As I’m sure you can relate, I’ve had my fair share of bad digestive experiences. Many of these moments haven unfortunately been while I’m with family and friends. Let me set the scene. I’ve just had a delicious dinner with great company. As we are sitting around the table talking, I feel those initial twinges of abdominal pain that I know all too well. Not wanting things to get worse, I quietly ask a friend if they have an Advil or Tylenol that I can take. They immediately launch into a well-meaning, concerned interrogation. Once they find out it’s my digestive system, they start suggesting remedies.

I’ve heard quite a few treatment suggestions in my day; however, I recently heard of something new to me – digestive enzymes. Naturally, I was intrigued because I hadn’t heard of using digestive enzymes before, so the science geek in me wanted to look into it.


Please Note: You always want to ask your doctor or pharmacist before trying a new product, to make sure the product has some evidence behind it to prove its effectiveness and safety.


What are Digestive Enzymes?

Digestive enzymes are compounds that are secreted from various organs in our bodies. They are designed to help us break down and digest food. Although there are various types of digestive enzymes made by the body, they can be grouped into three major types: amylases, proteases and lipases.

Amylases: Enzymes that break apart carbohydrate molecules, and are secreted in the saliva in the mouth and from the pancreas into the intestines.

Proteases: Enzymes that break apart protein molecules, and are secreted by the stomach and from the pancreas into the intestines.

Lipases: Enzymes that break apart fat molecules, and are secreted from the pancreas into the intestines.

Did you know that IBS can affect the digestion of fat? Find out how in our article “Fat and Digestion”.


Over-the-Counter (OTC) Digestive Enzymes

Prescription digestive enzymes supplements were originally created for people who suffer with pancreatic insufficiency. This means that their pancreas doesn’t produce enough enzymes to digest their food properly. Pancreatic insufficiency usually develops from prolonged inflammation of the pancreas, cystic fibrosis or a blockage, where the enzymes can’t move properly into the intestine.

Prescription pancreatic enzyme supplements have research supporting their use and have been successfully used in treating patients with pancreatic insufficiency. As a result, companies started to create less concentrated enzyme supplements to sell over the counter intended to help people suffering with digestive health issues. These products are usually a blend of amylase, protease, lipase, and plant-source enzymes like bromelain and papain (naturally found in pineapple and papaya). These plant sourced enzymes are types of proteases, and are supposed to help breakdown protein.

The idea behind OTC digestive enzyme supplements for gastrointestinal distress is that they are supposed to help digest the food before the bacteria in the gut gets a chance to use it. In theory, it prevents the fermentation of undigested food by gut bacteria to reduce bloating, gas and abdominal pain.

Your gut bacteria play a large role in your symptoms of IBS. Learn more in our article “3 Things You Need to Know About Your Gut”.


Do Digestive Enzyme Supplements Work for IBS?

There is very little research on the effects of digestive enzyme supplements on gastrointestinal symptoms. As of right now, we do not have enough evidence to support recommending their use. Additionally, even though we have some research showing the benefits of using enzyme supplementation in those with pancreatic insufficiency, the products used are prescription grade. This means that they contain high concentrations of the enzymes. With over-the-counter products, the concentration is lower, meaning there are less enzymes and the products may not work as intended.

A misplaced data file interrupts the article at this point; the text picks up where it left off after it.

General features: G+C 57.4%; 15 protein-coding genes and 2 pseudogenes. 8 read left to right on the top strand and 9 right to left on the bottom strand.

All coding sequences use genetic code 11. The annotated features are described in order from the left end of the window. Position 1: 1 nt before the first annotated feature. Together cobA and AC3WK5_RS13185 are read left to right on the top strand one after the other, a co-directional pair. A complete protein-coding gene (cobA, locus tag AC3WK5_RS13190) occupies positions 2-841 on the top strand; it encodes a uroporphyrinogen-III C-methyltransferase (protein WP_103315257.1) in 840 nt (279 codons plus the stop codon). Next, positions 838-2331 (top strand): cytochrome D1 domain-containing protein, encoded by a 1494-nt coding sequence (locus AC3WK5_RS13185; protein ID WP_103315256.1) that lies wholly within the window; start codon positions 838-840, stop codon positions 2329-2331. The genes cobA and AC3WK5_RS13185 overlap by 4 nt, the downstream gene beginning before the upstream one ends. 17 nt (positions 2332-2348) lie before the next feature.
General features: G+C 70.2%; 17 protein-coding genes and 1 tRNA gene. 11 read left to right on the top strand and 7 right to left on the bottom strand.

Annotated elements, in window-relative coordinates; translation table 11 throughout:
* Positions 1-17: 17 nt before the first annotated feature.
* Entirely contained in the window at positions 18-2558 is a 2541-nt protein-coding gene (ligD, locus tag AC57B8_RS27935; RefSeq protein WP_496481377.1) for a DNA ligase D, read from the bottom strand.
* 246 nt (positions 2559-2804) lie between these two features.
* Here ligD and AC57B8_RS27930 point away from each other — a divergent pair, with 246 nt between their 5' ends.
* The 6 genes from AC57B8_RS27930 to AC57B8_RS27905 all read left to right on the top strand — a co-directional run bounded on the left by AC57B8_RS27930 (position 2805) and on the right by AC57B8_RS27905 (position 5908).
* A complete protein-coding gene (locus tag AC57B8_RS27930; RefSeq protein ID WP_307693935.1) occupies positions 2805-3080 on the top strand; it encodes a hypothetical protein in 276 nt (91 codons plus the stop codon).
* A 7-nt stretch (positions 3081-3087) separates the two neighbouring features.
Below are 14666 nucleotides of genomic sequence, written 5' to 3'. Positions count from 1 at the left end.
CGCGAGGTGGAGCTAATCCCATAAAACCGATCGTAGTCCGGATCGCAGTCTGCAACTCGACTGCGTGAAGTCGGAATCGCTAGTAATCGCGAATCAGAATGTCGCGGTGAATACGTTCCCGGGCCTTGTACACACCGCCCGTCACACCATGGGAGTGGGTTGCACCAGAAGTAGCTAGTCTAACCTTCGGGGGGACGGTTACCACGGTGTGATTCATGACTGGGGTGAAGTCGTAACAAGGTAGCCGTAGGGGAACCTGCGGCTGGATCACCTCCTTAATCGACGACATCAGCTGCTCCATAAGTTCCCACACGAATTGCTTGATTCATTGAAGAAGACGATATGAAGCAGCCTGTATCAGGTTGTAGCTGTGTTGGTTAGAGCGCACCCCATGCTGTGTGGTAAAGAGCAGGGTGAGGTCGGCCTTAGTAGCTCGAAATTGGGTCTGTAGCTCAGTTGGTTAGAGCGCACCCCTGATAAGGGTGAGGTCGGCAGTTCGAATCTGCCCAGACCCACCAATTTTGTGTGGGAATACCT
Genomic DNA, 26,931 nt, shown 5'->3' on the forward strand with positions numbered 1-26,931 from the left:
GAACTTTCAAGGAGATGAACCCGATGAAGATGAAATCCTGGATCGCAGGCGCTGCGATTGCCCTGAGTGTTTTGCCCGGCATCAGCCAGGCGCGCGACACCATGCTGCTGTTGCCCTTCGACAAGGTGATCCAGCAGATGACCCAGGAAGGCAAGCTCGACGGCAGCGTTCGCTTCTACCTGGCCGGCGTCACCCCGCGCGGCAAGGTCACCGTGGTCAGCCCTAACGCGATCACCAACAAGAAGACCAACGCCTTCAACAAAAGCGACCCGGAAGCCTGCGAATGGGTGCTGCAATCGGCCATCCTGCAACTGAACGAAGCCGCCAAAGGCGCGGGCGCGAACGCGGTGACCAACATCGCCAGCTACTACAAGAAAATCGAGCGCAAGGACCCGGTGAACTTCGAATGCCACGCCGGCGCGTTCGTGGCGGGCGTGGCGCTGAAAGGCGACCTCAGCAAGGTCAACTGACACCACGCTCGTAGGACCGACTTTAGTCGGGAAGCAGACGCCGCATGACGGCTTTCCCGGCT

The Bottom Line

The bottom line is that we can’t recommend using OTC digestive enzyme supplements at this time for gastrointestinal issues. Although they seem to be safe, the lack of evidence behind their efficacy and cost deters me. Overall, I’d much rather you spend your hard earned dollars on something that has been scientifically proven to help! Your best bet is to first seek help from a doctor to get testing done for gastrointestinal disorders. If you have been diagnosed with IBS, I recommend creating a treatment plan with your doctor that encompasses working with a registered dietitian, who can help guide you through the Low FODMAP Diet.

Remember, even if something is generally recognized as safe, it’s a good idea to always talk to your pharmacist first, since everyone’s circumstances and health are unique.

If you’re looking for support and more information to help you with the Low FODMAP diet, read more about the CLAIRITY Program. This is the best way to work with me in the program I offer to meet you where you are, provide you with credible, up-to-date advice and information to get you feeling better and get back to enjoying your life. I’d love to have you join us as a member.


Because there is so little research on this topic, I would love to hear from you. Let us know in the comments if you have tried digestive enzymes for digestive discomfort and whether they worked for you. Here’s hoping that more scientists investigate this topic further so we can get more information on how to best treat IBS!


Wishing you good gut health & wellness,

Stephanie and The Team



Sources Used

Edakkanambeth Varayil J, Bauer BA, Hurt RT. Over-the-counter enzyme supplements: what a clinician needs to know. Mayo Clinic proceedings. 2014;89(9):1307-12.

Halland M, Talley NJ. New treatments for IBS. Nature reviews. Gastroenterology & hepatology. 2013;2012;10(1):13.

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